ERIC Number: ED173878
Record Type: RIE
Publication Date: 1978-Dec
Reference Count: 0
Television and Competition.
Noll, Roger G.
The television industry is characterized by numerous imperfections in market competition. The spectrum allocation policy of the Federal Communications Commission (FCC) assures that there will be only three national television networks; consequently in nearly all markets these stations account for 75% to 100% of revenues. These networks in turn control the most lucrative prime-time outlets for programing, thereby accounting for most of the sales of program producers and for more than half of television advertising sales. The economic and political position of the network is enhanced by the network-owned affiliates located in markets serving more than 20% of the nation's population. The uniqueness of television advertising and the tight oligopoly in television creates increased market concentration in various consumer industries that find television advertising particularly powerful. Competition in time is important in determining viewer satisfaction, the impact of a particular advertising or cultural message, and economic rents demanded by especially popular programs. Possible remedies for imperfect competition include increasing the number of networks, relaxing cable television regulations, limiting networks' access to prime-time programing, and undertaking antitrust action against the three major networks. (DF)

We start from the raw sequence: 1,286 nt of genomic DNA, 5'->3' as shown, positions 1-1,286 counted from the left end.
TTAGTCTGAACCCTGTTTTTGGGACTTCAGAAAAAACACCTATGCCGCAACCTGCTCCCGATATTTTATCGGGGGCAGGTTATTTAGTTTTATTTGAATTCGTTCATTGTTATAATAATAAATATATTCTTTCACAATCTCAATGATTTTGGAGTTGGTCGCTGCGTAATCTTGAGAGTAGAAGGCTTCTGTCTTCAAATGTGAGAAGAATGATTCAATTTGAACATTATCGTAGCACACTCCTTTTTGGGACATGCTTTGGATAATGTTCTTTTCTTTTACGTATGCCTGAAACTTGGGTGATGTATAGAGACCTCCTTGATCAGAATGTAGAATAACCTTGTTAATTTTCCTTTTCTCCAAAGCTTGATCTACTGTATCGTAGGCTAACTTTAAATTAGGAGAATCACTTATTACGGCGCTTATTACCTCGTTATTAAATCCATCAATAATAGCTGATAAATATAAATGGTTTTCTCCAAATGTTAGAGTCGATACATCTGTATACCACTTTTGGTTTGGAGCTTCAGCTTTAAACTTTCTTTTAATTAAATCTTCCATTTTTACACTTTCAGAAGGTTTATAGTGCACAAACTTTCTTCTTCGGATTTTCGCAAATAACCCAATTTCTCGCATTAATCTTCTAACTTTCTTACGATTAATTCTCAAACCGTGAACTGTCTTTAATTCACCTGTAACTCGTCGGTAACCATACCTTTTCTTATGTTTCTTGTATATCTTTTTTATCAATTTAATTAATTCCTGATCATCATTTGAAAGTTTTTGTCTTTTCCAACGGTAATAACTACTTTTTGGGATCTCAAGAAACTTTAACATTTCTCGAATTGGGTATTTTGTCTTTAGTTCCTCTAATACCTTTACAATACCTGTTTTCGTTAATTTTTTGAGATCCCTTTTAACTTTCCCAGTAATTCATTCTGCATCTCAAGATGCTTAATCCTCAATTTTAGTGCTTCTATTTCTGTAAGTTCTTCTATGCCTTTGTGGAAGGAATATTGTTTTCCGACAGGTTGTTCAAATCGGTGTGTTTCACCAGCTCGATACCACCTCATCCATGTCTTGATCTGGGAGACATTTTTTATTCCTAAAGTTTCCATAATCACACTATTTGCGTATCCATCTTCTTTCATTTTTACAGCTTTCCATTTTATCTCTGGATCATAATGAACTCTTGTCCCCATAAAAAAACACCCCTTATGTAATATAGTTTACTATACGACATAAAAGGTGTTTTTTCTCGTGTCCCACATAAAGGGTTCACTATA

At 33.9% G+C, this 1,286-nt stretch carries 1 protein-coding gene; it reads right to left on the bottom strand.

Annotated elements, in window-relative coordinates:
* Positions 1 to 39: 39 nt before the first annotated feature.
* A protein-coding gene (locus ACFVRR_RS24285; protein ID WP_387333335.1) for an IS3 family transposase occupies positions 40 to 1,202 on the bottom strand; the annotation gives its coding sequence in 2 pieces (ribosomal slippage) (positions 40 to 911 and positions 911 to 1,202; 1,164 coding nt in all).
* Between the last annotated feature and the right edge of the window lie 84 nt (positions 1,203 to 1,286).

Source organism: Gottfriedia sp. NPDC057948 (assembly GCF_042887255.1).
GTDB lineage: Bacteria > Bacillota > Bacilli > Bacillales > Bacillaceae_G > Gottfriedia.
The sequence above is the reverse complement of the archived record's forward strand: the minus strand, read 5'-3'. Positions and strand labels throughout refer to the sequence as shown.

Publication Type: Speeches/Meeting Papers; Opinion Papers
Education Level: N/A
Authoring Institution: California Inst. of Tech., Pasadena.
Note: Paper presented at the Federal Trade Commission Symposium (Washington, D.C., December 14-15, 1978)